Royal baby name: Speculation soars as due date nears

Speculation is mounting over what names Prince William and Kate Middleton, here at her last public appearance June 15, may choose for the royal baby.

How do royals choose a baby name and when will it be revealed? Here are some names Kate Middleton and Prince William might consider.

What's in a name? A whole lot, when you're talking about the name of a royal baby.

With a very pregnant Kate Middleton due to give birth to the future heir to the British crown in mid-July (her due date is widely reported to be July 13), speculation is mounting about just what she and Prince William will name their new addition.

The Duke and Duchess of Cambridge have decided to keep the baby's gender a secret to themselves and the public, and Kate has said publicly that the parents-to-be have lists of names prepared for a boy or a girl.

Royals choose "dynastic names, names with a sense of history," said CNN royal contributor Victoria Arbiter. These traditional names provide the "elements of continuity that the survival of the monarchy depends on."

Arbiter's predictions? "Alexandra Elizabeth Frances Mary for a girl and George Philip Arthur Charles for a boy."

Alexandra, which Arbiter points out is the Queen's middle name, is currently a front-runner among bettors should William and Kate welcome a daughter. Elizabeth, of course, would honor the baby's great grandmother and great, great grandmother, but it is also Kate's middle name. Frances is "Diana's middle name and also Michael Middleton's middle name,” Arbiter said.

Related: Complete coverage of the royal baby at MSN's Wonderwall

As for a boy, George is a popular guess for a first name and also a popular name choice for monarchs: There have been six previous King Georges. Philip would be in honor of Price Philip and Arthur is a "middle name shared by a number of royal men that recalls the legend of King Arthur,” Arbiter said.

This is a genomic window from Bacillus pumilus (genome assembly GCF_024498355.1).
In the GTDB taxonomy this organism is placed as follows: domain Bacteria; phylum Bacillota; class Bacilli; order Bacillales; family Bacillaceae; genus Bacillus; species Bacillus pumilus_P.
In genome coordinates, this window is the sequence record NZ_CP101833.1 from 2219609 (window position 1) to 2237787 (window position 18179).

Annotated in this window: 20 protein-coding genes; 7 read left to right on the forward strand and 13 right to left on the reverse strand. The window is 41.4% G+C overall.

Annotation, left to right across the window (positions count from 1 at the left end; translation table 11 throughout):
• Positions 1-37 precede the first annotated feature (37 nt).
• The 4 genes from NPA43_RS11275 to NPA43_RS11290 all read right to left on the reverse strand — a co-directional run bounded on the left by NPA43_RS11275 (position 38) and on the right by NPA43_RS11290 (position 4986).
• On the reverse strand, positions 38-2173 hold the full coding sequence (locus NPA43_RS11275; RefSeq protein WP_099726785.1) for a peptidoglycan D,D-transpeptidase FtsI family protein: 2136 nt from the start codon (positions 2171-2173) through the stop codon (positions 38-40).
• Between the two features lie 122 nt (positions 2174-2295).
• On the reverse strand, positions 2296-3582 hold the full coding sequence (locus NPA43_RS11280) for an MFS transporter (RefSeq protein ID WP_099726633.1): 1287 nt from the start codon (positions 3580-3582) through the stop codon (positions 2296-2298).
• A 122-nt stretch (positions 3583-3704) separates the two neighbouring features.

Many royal followers have predicted that William and Kate would use Diana as one of the names for a baby girl, in honor of William's late mother Princess Diana, but Arbiter disagrees.

"I don't want to end up eating my words," she said, "but I would be very surprised. I really don't think they'll use Diana for a first child."

Kate Middleton already faces so many comparisons with Diana, she explained, and the name could be "a terrible cross to bear for any child moving forward."

In addition, she said "William and Harry are very keen to honor their mother privately" and might avoid the name "out of respect to the Queen, Prince Charles and Camilla.”

Diana would be a more likely name choice for a second or third child, Arbiter said.

Related: Photos: Kate Middleton's maternity style

Kate and William are traditional, Arbiter said, but "they tend to march to the beat of their own drum." Still, we can safely assume that the name won't be something like "North” or "Apple.” Arbiter said two under-the-radar names the couple might consider if the baby is a girl could be Eleanor or Alice.

Eleanor would be for "Eleanor of Aquitaine…a strong female role model," she said.

And Alice is "also a long-shot for a girl," in tribute to Prince Philip's mother, Princess Alice of Battenberg.

As for when the royal baby name will be revealed, it's all part of the detailed Palace plan. The public will be informed that Kate Middleton is in labor "when she's in her [hospital] room and comfortable,” Arbiter said. After the baby is born, a birth announcement will be placed on an easel outside of Buckingham Palace.

"That will be the first we know of the sex of the baby and the time of birth,” Arbiter said, but the announcement will likely not include the baby's name.

After all, Prince William's name — William Arthur Philip Louis — wasn't revealed for a week after his birth. And, Arbiter noted, it took William and Kate "three weeks to announce their dog's name.”

Whatever name they choose, there's a good chance it will soar in popularity in the U.K. and the U.S.

"Arthur, George, Alice, Eleanor/Ellie have all become quite cool again," said Arbiter. "Like all things William and Kate, it's highly likely that we'll see an increase in popularity based on the names they pick."

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